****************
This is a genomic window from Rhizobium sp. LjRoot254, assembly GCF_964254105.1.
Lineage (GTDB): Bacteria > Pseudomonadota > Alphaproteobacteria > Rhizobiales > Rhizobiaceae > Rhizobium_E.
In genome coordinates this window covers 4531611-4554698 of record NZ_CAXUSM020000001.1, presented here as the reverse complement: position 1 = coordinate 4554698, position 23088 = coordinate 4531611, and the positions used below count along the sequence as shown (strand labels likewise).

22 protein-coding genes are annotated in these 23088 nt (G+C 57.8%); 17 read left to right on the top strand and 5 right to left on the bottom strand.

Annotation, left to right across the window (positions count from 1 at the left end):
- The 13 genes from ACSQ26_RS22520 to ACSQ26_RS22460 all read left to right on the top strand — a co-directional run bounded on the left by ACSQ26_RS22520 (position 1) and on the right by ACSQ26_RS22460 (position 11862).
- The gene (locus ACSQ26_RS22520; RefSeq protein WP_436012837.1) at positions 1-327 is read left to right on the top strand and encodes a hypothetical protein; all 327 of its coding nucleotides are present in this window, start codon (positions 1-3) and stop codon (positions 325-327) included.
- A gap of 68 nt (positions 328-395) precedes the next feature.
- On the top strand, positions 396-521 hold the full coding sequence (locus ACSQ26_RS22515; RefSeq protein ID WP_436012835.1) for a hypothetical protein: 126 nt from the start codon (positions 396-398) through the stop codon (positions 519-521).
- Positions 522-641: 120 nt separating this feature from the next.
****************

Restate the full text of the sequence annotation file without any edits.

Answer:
This is a genomic window from Rhizobium sp. LjRoot254, assembly GCF_964254105.1.
Lineage (GTDB): Bacteria > Pseudomonadota > Alphaproteobacteria > Rhizobiales > Rhizobiaceae > Rhizobium_E.
In genome coordinates this window covers 4531611-4554698 of record NZ_CAXUSM020000001.1, presented here as the reverse complement: position 1 = coordinate 4554698, position 23088 = coordinate 4531611, and the positions used below count along the sequence as shown (strand labels likewise).

22 protein-coding genes are annotated in these 23088 nt (G+C 57.8%); 17 read left to right on the top strand and 5 right to left on the bottom strand.

Annotation, left to right across the window (positions count from 1 at the left end):
- The 13 genes from ACSQ26_RS22520 to ACSQ26_RS22460 all read left to right on the top strand — a co-directional run bounded on the left by ACSQ26_RS22520 (position 1) and on the right by ACSQ26_RS22460 (position 11862).
- The gene (locus ACSQ26_RS22520; RefSeq protein WP_436012837.1) at positions 1-327 is read left to right on the top strand and encodes a hypothetical protein; all 327 of its coding nucleotides are present in this window, start codon (positions 1-3) and stop codon (positions 325-327) included.
- A gap of 68 nt (positions 328-395) precedes the next feature.
- On the top strand, positions 396-521 hold the full coding sequence (locus ACSQ26_RS22515; RefSeq protein ID WP_436012835.1) for a hypothetical protein: 126 nt from the start codon (positions 396-398) through the stop codon (positions 519-521).
- Positions 522-641: 120 nt separating this feature from the next.